LULUCF: A meeting is expected to convene at 11:00 am in the Haber Room.

COMPLIANCE: The informal meeting on compliance will take place at 3:00 pm in the Schumann Room.

IPCC BRIEFING ON LULUCF: The briefing on the new IPCC Special Report on LULUCF will take place at 3:00 pm in Plenary II.

ARTICLES 5, 7 & 8: This meeting is scheduled to take place from 7:00 pm.

CAPACITY BUILDING: This meeting is scheduled to take place from 7:00 pm.

Meetings details are subject to change. Consult the announcement board for details.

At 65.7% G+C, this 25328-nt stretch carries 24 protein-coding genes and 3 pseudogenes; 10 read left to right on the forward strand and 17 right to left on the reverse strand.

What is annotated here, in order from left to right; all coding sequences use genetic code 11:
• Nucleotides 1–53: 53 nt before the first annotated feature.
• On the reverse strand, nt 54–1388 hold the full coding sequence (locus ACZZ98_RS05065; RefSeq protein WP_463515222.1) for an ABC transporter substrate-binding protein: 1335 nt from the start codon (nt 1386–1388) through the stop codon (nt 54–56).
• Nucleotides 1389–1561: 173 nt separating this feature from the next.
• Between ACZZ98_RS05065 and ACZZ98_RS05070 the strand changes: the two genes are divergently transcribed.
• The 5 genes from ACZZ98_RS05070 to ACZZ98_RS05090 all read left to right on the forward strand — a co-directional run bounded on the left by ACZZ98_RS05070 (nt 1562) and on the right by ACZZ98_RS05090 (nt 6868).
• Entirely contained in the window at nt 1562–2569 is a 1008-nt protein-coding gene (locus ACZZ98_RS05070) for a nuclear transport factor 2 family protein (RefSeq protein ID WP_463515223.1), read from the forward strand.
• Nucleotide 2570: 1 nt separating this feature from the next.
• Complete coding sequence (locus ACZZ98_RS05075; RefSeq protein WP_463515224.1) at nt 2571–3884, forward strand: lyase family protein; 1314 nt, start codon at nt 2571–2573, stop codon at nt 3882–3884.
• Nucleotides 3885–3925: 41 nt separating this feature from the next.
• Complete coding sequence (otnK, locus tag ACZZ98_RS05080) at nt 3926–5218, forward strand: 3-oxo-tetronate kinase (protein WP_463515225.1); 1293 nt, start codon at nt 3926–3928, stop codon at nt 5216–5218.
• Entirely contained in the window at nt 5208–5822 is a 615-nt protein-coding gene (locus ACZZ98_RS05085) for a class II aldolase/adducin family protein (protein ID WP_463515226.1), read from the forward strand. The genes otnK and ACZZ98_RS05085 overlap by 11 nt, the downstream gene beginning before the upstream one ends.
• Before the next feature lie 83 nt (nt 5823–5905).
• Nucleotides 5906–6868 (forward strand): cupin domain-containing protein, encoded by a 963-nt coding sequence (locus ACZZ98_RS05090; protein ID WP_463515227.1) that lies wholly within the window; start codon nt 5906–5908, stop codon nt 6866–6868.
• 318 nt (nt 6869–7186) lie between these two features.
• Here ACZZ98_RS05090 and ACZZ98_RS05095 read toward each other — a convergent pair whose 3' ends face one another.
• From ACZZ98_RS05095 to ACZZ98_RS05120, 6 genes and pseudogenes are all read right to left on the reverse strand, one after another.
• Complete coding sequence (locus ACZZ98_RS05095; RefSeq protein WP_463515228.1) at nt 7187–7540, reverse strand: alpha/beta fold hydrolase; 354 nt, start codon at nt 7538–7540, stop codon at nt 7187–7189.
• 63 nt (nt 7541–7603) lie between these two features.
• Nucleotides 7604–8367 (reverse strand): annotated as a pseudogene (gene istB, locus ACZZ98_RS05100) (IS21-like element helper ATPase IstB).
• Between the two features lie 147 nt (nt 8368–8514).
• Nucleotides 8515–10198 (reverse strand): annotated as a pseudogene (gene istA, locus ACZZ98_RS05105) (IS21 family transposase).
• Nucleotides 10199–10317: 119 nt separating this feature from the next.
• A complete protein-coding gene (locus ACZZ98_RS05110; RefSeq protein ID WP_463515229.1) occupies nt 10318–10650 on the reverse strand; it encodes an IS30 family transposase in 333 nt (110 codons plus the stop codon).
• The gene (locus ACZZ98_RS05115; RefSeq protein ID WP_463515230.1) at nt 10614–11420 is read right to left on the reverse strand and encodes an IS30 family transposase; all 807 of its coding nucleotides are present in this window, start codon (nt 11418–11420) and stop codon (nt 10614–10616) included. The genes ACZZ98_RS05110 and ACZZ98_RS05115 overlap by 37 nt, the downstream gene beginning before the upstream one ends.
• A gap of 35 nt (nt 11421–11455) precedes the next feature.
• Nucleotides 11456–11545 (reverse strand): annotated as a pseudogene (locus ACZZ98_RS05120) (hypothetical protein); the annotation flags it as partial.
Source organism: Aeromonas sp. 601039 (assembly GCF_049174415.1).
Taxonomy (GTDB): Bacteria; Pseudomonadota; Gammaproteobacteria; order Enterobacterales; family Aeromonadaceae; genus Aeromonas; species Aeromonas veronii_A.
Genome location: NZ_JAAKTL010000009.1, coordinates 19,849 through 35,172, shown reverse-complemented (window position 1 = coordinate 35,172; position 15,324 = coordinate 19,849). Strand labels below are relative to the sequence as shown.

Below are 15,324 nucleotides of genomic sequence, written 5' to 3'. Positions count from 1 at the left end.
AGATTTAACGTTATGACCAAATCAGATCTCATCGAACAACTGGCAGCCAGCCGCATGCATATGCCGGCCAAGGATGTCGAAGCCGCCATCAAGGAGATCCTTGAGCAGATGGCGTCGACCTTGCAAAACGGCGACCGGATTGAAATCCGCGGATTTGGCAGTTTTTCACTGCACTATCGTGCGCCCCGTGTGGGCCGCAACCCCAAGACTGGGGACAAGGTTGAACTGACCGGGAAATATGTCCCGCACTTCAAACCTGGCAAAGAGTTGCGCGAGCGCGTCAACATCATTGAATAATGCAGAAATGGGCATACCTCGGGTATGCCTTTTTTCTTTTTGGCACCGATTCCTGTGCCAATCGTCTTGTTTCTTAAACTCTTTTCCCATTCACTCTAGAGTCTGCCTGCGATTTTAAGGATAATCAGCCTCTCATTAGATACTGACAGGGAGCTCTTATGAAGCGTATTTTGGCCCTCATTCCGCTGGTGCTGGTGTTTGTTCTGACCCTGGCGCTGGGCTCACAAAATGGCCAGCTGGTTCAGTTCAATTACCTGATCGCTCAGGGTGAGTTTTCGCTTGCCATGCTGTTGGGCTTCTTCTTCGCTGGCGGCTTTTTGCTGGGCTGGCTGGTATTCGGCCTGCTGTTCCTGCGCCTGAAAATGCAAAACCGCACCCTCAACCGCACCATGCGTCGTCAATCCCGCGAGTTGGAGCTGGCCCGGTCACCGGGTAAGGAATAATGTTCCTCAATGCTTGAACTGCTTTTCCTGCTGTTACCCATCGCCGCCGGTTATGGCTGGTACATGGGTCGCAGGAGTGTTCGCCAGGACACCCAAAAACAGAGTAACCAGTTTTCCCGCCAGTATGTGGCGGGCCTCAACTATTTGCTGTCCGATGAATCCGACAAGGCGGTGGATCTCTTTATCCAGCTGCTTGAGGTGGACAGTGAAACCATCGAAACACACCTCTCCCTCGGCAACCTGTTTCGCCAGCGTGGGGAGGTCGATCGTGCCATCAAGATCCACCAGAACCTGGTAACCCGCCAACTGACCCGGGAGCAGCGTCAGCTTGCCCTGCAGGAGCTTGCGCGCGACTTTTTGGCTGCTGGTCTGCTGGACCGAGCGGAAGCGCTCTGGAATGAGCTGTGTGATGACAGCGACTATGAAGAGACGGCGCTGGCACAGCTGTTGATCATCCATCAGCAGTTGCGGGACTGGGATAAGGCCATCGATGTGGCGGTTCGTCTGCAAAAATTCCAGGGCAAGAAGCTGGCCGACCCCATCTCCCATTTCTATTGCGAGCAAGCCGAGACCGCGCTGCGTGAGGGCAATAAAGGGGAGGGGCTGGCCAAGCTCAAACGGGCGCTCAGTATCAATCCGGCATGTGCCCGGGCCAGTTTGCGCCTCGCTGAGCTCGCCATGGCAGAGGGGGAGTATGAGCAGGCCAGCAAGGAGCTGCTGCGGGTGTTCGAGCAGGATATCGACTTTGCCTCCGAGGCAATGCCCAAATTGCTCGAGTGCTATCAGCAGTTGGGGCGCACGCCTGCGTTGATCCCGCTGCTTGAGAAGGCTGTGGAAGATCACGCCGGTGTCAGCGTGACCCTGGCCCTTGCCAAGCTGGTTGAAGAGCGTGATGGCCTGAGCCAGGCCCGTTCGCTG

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    This issue of the Earth Negotiations Bulletin � <enb@iisd.org> is written and edited by Angela Churie <angela@iisd.org>, Jon Hanks <jon.hanks@iiiee.lu.se>, Lavanya Rajamani <lavanya@iisd.org>, Malena Sell <malena@iisd.org>, Chris Spence <chris@iisd.org> and Juliette Voinov <cedrickohler@email.msn.com>. The Digital Editors are Andrei Henry <andrei@iisd.org> and Ken Tong <ken@iisd.org>. The Editor is Pamela S. Chasek, Ph.D. <pam@iisd.org> and the Managing Director is Langston James "Kimo" Goree VI <kimo@iisd.org>. The Sustaining Donors of the Bulletin are the Netherlands Ministry of Foreign Affairs, the Government of Canada (through CIDA and DFAIT), the United States (through USAID), the Swiss Agency for Environment, Forests and Landscape (SAEFL), the United Kingdom Department for International Development (DFID) and the European Commission (DG-ENV). General Support for the Bulletin during 2000 is provided by the German Federal Ministry of Environment (BMU) and the German Federal Ministry of Development Cooperation (BMZ), the Danish Ministry of Foreign Affairs, the Ministry of Environment of Austria, the Ministries of Foreign Affairs and Environment of Norway, the Ministries of Foreign Affairs and Environment of Finland, the Government of Australia, and BP Amoco. Logistical support has been provided at this meeting by the UNFCCC Secretariat. The Bulletin can be contacted by e-mail at <enb@iisd.org> and at tel: +1-212-644-0204; fax: +1-212-644-0206. IISD can be contacted by e-mail at <info@iisd.ca> and at 161 Portage Avenue East, 6th Floor, Winnipeg, Manitoba R3B 0Y4, Canada. The opinions expressed in the Earth Negotiations Bulletin are those of the authors and do not necessarily reflect the views of IISD and other funders. Excerpts from the Earth Negotiations Bulletin may be used in non-commercial publications only and only with appropriate academic citation. For permission to use this material in commercial publications, contact the Managing Editor. Electronic versions of the Bulletin are sent to e-mail distribution lists and can be found on the Linkages WWW server at http://www.iisd.ca/. The satellite image was taken above Bonn �2000 The Living Earth, Inc. http:// livingearth.com. For information on the Earth Negotiations Bulletin, send e-mail to the Managing Director at <kimo@iisd.org>.